The Forbidden City, the Great Wall, the Temple of Heaven – these places on the Beijing circuit are classics for a reason. But does Beijing have anything to offer the returning visitor or the first-timer who wants to go off-the beaten path?
Photo by lara warman via Flickr
At once the imperial seat of past dynasties as well as the bold, new face of modern China, Beijing has come to represent the curious, dichotomy of the nation. Revisit your favorite spots, set out to find new ones, and savor all that the capital city has to offer with these alternative must-sees in Beijing.
Discover mighty Emperor Qianlong’s childhood playground
Everyone knows the Forbidden City, but did you know the colorful complex has secret areas that are a little more forbidden than the others? Follow our local expert and step into Emperor Qianlong’s childhood at Chonghua Palace by special permission that most visitors can’t obtain. Palace treasures and furnishings are meticulously preserved and remain in the original arrangement from Qianlong’s time here.
Photo by Geoffrey via Flickr
Get to know a cricket-fighter in the hutongs
The warren-like formation of narrow alleyways, grey-tiled roofs and old siheyuan (courtyard houses) is Beijing’s beating heart. These centuries-old alleyways are also home to people who still practice a centuries-old game; cricket-fighting. We know a cricket fighter in the hutongs who is an old school champion. On a WildChina Beijing tour you can meet him and watch his demonstrations of how to fight crickets like a pro. There is always something old and new in Beijing’s hutongs that is up to you to discover.
Follow in Ai Weiwei’s footsteps at Caochangdi
Move over 798, there’s a new art district in town. Legend has it that when Ai Weiwei first moved out and set up his studio in the suburban village in 2000, he inspired other artists to follow suit. More than a decade later, the neighborhood has drastically grown into a thriving arts community, and even hailed as Beijing’s Williamsburg. The Three Shadows Photography Art Centre, designed by Ai himself, is exclusively dedicated to showing works of photography and video art. For contemporary Asian art, head to Pékin Fine Arts, which features solo shows of regional artists as well as collaborations with overseas galleries.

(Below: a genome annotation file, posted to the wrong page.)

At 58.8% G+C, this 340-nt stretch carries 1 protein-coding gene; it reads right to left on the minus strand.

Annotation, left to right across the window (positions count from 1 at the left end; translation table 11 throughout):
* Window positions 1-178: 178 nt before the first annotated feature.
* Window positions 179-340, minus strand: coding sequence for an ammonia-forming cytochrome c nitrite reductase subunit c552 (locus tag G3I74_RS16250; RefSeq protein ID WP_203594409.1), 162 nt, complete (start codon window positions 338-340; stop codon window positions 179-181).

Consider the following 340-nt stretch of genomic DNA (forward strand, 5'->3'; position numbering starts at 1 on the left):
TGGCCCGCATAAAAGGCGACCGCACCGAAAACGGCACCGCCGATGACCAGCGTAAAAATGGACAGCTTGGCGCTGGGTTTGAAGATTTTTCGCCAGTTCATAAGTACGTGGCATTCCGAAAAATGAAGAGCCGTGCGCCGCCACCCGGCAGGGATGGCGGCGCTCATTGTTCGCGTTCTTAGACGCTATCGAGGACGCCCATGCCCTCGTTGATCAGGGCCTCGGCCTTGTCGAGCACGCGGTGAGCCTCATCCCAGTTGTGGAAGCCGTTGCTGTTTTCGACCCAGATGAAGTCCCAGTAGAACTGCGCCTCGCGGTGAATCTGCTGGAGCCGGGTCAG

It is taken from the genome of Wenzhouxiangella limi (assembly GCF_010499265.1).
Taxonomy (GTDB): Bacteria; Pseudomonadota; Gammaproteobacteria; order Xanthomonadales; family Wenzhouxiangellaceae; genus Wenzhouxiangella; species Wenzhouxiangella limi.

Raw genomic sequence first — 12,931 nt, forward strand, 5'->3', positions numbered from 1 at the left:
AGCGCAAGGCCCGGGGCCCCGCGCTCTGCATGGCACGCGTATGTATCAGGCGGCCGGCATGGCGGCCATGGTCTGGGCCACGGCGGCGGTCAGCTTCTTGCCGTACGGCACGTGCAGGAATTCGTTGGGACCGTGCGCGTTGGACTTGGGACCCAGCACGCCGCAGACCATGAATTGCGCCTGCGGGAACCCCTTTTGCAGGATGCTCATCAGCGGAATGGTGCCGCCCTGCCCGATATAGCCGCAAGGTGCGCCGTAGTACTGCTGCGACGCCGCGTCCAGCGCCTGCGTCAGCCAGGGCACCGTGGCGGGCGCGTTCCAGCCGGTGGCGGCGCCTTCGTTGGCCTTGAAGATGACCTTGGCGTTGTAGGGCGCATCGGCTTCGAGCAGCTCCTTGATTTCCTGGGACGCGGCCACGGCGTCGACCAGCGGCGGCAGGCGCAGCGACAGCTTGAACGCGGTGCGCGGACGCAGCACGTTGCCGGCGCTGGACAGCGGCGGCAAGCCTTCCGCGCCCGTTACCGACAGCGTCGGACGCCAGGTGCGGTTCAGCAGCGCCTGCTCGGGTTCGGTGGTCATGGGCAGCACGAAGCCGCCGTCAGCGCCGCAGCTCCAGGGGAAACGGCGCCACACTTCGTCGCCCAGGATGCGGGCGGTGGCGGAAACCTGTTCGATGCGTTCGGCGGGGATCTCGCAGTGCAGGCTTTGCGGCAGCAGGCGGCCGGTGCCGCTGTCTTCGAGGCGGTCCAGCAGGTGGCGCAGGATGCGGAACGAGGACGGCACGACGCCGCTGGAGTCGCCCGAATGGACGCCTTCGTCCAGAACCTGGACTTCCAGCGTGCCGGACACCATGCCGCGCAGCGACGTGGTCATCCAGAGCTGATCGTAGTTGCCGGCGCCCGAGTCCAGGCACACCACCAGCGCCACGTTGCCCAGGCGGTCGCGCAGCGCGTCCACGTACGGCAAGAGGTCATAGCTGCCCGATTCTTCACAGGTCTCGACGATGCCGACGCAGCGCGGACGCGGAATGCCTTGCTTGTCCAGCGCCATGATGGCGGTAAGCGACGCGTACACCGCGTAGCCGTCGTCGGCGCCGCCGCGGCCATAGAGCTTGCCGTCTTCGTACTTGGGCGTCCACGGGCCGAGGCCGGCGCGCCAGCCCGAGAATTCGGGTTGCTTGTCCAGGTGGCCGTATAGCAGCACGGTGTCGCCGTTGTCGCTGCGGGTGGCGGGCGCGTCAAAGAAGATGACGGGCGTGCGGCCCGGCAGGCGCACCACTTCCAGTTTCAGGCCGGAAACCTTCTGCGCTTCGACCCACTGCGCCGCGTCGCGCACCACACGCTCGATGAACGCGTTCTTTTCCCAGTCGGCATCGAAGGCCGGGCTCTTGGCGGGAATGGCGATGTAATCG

Photo by Jan Spacir distributed under a CC BY-SA 3.0 license
Learn how the city was built at Beijing Planning Exhibition Hall
Beijing has a broad selection of museums from the wonderful (the excellent Beijing Capital Museum, for instance) to the whacky (Watermelon Museum or Baijiu Museum, anyone?) A stone’s throw away from Tiananmen Square, the Beijing Planning Exhibition Hall features a scale model of the entire Beijing metropolitan area, as well as informative exhibitions that takes you through the city’s transformation from historical to modern times – look out for the Olympic stadiums plans and the future blueprint for a ‘green’ Beijing.
Photo by Shizhao distributed under a CC BY-SA 3.0 license
Get around Beijing by water like an emperor
Take a boat ride down the city’s canals on the 700-year-old Changhe River. As an important waterway during the Ming Dynasty, it later became a private waterway used by the Qing imperial family to travel westwards to the Summer Palace during the hot summer months. Starting near Beijing Zoo, the journey takes you through a series of local attractions as well as the beautiful forested grounds of Purple Bamboo Park, before letting you off at the doorstep of the Summer Palace.
Feeling like you’re the type to venture out into the alternative Beijing that many visitors overlook? You can customize your Beijing’s Past & Future tour to go off-the-beaten path.